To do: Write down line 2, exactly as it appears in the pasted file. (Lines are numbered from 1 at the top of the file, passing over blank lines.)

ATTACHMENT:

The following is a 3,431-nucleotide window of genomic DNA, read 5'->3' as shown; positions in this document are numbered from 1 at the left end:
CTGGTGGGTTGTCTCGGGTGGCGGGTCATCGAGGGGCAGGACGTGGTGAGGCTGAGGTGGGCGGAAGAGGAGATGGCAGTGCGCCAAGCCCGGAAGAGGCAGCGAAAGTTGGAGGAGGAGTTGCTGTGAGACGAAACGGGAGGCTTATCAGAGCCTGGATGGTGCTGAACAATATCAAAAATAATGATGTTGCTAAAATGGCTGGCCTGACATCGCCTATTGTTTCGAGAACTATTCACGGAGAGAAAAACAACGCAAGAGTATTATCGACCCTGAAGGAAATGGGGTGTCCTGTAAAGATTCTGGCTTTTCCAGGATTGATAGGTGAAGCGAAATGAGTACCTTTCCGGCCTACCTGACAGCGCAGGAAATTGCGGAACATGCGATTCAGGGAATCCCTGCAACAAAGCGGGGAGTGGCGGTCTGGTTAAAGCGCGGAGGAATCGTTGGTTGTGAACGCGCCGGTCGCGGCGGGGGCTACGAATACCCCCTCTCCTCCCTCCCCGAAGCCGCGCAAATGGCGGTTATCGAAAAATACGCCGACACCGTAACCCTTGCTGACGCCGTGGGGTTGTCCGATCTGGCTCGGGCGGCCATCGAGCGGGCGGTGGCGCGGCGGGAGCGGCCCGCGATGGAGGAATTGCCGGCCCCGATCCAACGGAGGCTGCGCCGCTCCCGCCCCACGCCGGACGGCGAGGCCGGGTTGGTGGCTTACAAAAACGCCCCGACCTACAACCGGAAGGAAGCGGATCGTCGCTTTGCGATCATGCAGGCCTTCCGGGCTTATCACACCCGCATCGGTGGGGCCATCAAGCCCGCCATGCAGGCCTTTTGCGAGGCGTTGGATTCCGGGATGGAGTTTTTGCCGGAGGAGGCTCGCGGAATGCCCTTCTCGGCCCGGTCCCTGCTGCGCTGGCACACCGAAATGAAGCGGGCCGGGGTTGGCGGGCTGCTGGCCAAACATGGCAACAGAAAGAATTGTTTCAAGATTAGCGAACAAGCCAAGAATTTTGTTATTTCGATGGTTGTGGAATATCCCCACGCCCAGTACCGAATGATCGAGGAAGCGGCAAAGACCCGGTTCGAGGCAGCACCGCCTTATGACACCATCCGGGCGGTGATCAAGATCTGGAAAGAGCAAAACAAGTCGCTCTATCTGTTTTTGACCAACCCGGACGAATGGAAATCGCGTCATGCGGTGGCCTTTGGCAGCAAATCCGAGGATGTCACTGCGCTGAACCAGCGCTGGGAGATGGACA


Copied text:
CTGGTGGGTTGTCTCGGGTGGCGGGTCATCGAGGGGCAGGACGTGGTGAGGCTGAGGTGGGCGGAAGAGGAGATGGCAGTGCGCCAAGCCCGGAAGAGGCAGCGAAAGTTGGAGGAGGAGTTGCTGTGAGACGAAACGGGAGGCTTATCAGAGCCTGGATGGTGCTGAACAATATCAAAAATAATGATGTTGCTAAAATGGCTGGCCTGACATCGCCTATTGTTTCGAGAACTATTCACGGAGAGAAAAACAACGCAAGAGTATTATCGACCCTGAAGGAAATGGGGTGTCCTGTAAAGATTCTGGCTTTTCCAGGATTGATAGGTGAAGCGAAATGAGTACCTTTCCGGCCTACCTGACAGCGCAGGAAATTGCGGAACATGCGATTCAGGGAATCCCTGCAACAAAGCGGGGAGTGGCGGTCTGGTTAAAGCGCGGAGGAATCGTTGGTTGTGAACGCGCCGGTCGCGGCGGGGGCTACGAATACCCCCTCTCCTCCCTCCCCGAAGCCGCGCAAATGGCGGTTATCGAAAAATACGCCGACACCGTAACCCTTGCTGACGCCGTGGGGTTGTCCGATCTGGCTCGGGCGGCCATCGAGCGGGCGGTGGCGCGGCGGGAGCGGCCCGCGATGGAGGAATTGCCGGCCCCGATCCAACGGAGGCTGCGCCGCTCCCGCCCCACGCCGGACGGCGAGGCCGGGTTGGTGGCTTACAAAAACGCCCCGACCTACAACCGGAAGGAAGCGGATCGTCGCTTTGCGATCATGCAGGCCTTCCGGGCTTATCACACCCGCATCGGTGGGGCCATCAAGCCCGCCATGCAGGCCTTTTGCGAGGCGTTGGATTCCGGGATGGAGTTTTTGCCGGAGGAGGCTCGCGGAATGCCCTTCTCGGCCCGGTCCCTGCTGCGCTGGCACACCGAAATGAAGCGGGCCGGGGTTGGCGGGCTGCTGGCCAAACATGGCAACAGAAAGAATTGTTTCAAGATTAGCGAACAAGCCAAGAATTTTGTTATTTCGATGGTTGTGGAATATCCCCACGCCCAGTACCGAATGATCGAGGAAGCGGCAAAGACCCGGTTCGAGGCAGCACCGCCTTATGACACCATCCGGGCGGTGATCAAGATCTGGAAAGAGCAAAACAAGTCGCTCTATCTGTTTTTGACCAACCCGGACGAATGGAAATCGCGTCATGCGGTGGCCTTTGGCAGCAAATCCGAGGATGTCACTGCGCTGAACCAGCGCTGGGAGATGGACA